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  • Slide 9-18 Terms of Trade Argument for a Tariff Weaknesses The argument doesnt work for small countries Even if a large country benefits from a tariff, that benefit will come at the expense of other countries. The world as a whole would be worse off This would invite retaliatory tariffs, in which case the tariff might hurt everybody
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  • Slide 9-19 1 National welfare Tariff rate Optimum tariff, t o Prohibitive tariff rate, t p Figure 9-2: The Optimum Tariff National Welfare Arguments Against Free Trade
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  • Slide 9-20 Optimum tariff The tariff rate that maximizes national welfare It is always positive but less than the prohibitive rate that would eliminate all imports. It is zero for a small country because it cannot affect its terms of trade. National Welfare Arguments Against Free Trade
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  • Slide 9-21 The Domestic Market Failure Argument Against Free Trade Consumer and producer surplus ignore the social costs and benefits of domestic market failures such as: Unemployment or underemployment of labor Technological spillovers from industries that are new or particularly innovative Environmental externalities A tariff may raise welfare if there is a marginal social benefit to production of a good that is not captured by producer surplus measures. National Welfare Arguments Against Free Trade II
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  • Slide 9-22 National Welfare Arguments Against Free Trade II
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  • Slide 9-23 The domestic market failure argument against free trade is a particular case of the theory of the second best. The theory of the second best states that a hands-off policy is desirable in any one market only if all other markets are working properly. If one market fails to work properly, a government intervention may actually increase welfare. National Welfare Arguments Against Free Trade
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  • Slide 9-24 How Convincing Is the Market Failure Argument? Domestic distortions should be corrected with domestic (as opposed to international trade) policies. Example: A domestic production subsidy is superior to a tariff in dealing with a production-related market failure. Market failures are hard to diagnose and measure. Example: A tariff to protect urban industrial sectors will generate social benefits, but it will also encourage migration to these sectors that will result in higher unemployment. National Welfare Arguments Against Free Trade II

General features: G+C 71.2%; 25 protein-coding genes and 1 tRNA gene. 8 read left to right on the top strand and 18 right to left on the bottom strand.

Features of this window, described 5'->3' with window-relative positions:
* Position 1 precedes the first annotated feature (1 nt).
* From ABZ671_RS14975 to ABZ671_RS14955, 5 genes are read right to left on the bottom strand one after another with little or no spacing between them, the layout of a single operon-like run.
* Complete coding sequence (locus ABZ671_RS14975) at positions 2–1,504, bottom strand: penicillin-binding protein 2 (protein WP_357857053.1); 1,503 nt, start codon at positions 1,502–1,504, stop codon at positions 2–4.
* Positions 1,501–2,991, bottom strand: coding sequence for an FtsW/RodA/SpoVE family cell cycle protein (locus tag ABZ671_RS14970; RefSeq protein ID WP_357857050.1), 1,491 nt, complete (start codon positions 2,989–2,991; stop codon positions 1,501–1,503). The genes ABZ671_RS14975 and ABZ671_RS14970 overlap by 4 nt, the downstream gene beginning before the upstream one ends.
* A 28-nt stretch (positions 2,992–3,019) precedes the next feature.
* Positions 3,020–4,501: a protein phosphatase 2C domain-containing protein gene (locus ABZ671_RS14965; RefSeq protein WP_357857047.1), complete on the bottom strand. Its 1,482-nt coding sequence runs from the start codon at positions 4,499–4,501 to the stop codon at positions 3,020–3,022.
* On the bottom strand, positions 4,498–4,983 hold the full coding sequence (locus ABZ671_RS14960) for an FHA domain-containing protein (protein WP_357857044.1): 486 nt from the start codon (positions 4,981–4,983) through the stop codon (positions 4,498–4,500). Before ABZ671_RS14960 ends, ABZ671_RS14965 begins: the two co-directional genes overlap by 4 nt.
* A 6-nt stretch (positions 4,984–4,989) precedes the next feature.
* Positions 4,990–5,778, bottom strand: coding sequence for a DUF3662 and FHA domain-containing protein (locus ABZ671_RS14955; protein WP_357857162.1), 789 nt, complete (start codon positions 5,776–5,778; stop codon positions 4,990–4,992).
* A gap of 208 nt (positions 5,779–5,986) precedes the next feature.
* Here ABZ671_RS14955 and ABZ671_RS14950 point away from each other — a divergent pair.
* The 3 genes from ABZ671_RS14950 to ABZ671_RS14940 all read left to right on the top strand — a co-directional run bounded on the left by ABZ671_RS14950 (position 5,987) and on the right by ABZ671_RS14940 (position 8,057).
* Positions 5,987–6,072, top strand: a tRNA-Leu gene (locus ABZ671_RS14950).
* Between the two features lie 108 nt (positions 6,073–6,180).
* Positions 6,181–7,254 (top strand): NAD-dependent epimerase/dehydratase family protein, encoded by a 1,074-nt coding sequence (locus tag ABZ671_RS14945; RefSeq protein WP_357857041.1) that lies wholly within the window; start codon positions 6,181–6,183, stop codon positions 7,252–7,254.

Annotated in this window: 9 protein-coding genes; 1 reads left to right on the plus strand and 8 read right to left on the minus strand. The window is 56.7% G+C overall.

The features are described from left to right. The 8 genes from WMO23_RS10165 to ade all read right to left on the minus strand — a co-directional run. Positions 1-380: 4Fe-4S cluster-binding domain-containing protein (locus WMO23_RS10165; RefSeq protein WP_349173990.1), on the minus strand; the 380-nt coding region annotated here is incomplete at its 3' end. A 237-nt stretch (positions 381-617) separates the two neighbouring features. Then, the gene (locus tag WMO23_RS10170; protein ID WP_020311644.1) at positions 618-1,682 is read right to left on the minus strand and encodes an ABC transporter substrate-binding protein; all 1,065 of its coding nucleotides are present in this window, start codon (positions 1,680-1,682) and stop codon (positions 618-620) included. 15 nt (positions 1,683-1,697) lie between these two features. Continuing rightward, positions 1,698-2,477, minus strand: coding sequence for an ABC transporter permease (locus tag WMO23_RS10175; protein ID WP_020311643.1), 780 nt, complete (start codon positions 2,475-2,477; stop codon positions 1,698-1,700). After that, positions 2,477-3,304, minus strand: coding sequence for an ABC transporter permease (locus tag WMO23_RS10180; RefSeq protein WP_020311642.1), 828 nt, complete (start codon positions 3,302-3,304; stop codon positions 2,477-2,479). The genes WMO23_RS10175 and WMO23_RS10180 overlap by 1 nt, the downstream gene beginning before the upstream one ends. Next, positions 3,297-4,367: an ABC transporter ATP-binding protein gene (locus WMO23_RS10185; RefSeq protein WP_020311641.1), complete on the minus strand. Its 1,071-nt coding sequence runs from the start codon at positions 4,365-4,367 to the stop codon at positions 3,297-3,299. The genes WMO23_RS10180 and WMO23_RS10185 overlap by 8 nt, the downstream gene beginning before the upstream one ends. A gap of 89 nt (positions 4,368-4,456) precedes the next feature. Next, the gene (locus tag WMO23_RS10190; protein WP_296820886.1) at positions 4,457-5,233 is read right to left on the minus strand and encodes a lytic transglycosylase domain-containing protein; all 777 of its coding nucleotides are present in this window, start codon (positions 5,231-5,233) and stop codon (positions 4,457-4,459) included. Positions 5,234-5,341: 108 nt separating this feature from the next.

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  • Slide 9-25 While economists may talk about national welfare or total surplus, in a democracy, trade policy is influenced by the difference in political power between those who lose from free trade and those who gain. There are two main theories in political science about how governments make decisions: Median voter theorem Collective action theory Real World Trade Policy
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  • Slide 9-26 The Median Voter Theory There are two competing political parties. Each party has to decide on the level of the tariff imposed. Voters differ in the tariff they prefer. What policies will the two parties promise to follow? Both parties will support the tariff policy that the median voter (the voter who is exactly halfway up the lineup) prefers. Real World Trade Policy
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  • Slide 9-27 Median Voter Theorem Fails The median voter theorem cannot explain the widespread use of tariffs Those who benefit from a tariff are usually few in number compared to those who are hurt by the tariff. Therefore, Had the median voter theorem been correct, tariffs would rarely have been enacted
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  • Slide 9-28 Voters Preferred tariff rate Median voter tMtM tBtB tAtA Political support Income Distribution and Trade Policy Figure 9-4: Political Competition
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  • Slide 9-29 Collective Action This approach views political activity as a public good. For instance, if one consumers letter to a politician helps to stop a tariff, all consumers would benefit. This encourages free riding. Consequently, Trade policies that impose large total losses that are spread among many individual consumers may not face opposition. Industries that are well organized (or have a small number of firms) will get protection. Real World Trade Policy
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  • Slide 9-30 Sugar import quota, 1990 The U.S. quota on sugar imports Limits imports to 2.13 million tons, which is half of what it would be under free trade Keeps the U.S. price at $466 per ton, compared to $280 per ton in world markets Consumers lose $1.646 billion Producers gain $1.066 billion Net loss to the U.S. is $580 million per year
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  • Slide 9-31 Sugar import quota, 1990 The loss per consumer is $6 per year. This is about $25 per family. As the U.S. sugar industry employs about 12,000 workers, the gains per employee is $90,000 per year. No wonder, the producers are politically organized and the consumers dont bother!